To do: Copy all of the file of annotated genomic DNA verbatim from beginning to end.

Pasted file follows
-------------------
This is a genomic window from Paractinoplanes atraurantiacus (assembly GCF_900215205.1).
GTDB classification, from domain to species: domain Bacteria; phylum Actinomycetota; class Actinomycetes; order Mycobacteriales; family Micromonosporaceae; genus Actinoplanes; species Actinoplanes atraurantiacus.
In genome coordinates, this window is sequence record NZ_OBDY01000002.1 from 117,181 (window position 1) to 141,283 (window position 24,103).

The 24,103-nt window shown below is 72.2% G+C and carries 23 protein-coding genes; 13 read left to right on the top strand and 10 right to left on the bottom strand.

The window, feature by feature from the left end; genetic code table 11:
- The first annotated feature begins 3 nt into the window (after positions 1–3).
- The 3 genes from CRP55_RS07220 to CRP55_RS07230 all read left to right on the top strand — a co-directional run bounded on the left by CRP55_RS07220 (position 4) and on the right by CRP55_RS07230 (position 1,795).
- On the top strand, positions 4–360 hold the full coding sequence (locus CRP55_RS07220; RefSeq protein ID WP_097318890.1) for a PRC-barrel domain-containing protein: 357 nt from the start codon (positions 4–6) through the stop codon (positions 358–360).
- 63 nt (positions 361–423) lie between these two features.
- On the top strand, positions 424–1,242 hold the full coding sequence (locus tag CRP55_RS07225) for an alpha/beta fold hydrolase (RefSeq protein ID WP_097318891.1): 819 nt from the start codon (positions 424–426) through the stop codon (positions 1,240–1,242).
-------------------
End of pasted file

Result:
This is a genomic window from Paractinoplanes atraurantiacus (assembly GCF_900215205.1).
GTDB classification, from domain to species: domain Bacteria; phylum Actinomycetota; class Actinomycetes; order Mycobacteriales; family Micromonosporaceae; genus Actinoplanes; species Actinoplanes atraurantiacus.
In genome coordinates, this window is sequence record NZ_OBDY01000002.1 from 117,181 (window position 1) to 141,283 (window position 24,103).

The 24,103-nt window shown below is 72.2% G+C and carries 23 protein-coding genes; 13 read left to right on the top strand and 10 right to left on the bottom strand.

The window, feature by feature from the left end; genetic code table 11:
- The first annotated feature begins 3 nt into the window (after positions 1–3).
- The 3 genes from CRP55_RS07220 to CRP55_RS07230 all read left to right on the top strand — a co-directional run bounded on the left by CRP55_RS07220 (position 4) and on the right by CRP55_RS07230 (position 1,795).
- On the top strand, positions 4–360 hold the full coding sequence (locus CRP55_RS07220; RefSeq protein ID WP_097318890.1) for a PRC-barrel domain-containing protein: 357 nt from the start codon (positions 4–6) through the stop codon (positions 358–360).
- 63 nt (positions 361–423) lie between these two features.
- On the top strand, positions 424–1,242 hold the full coding sequence (locus tag CRP55_RS07225) for an alpha/beta fold hydrolase (RefSeq protein ID WP_097318891.1): 819 nt from the start codon (positions 424–426) through the stop codon (positions 1,240–1,242).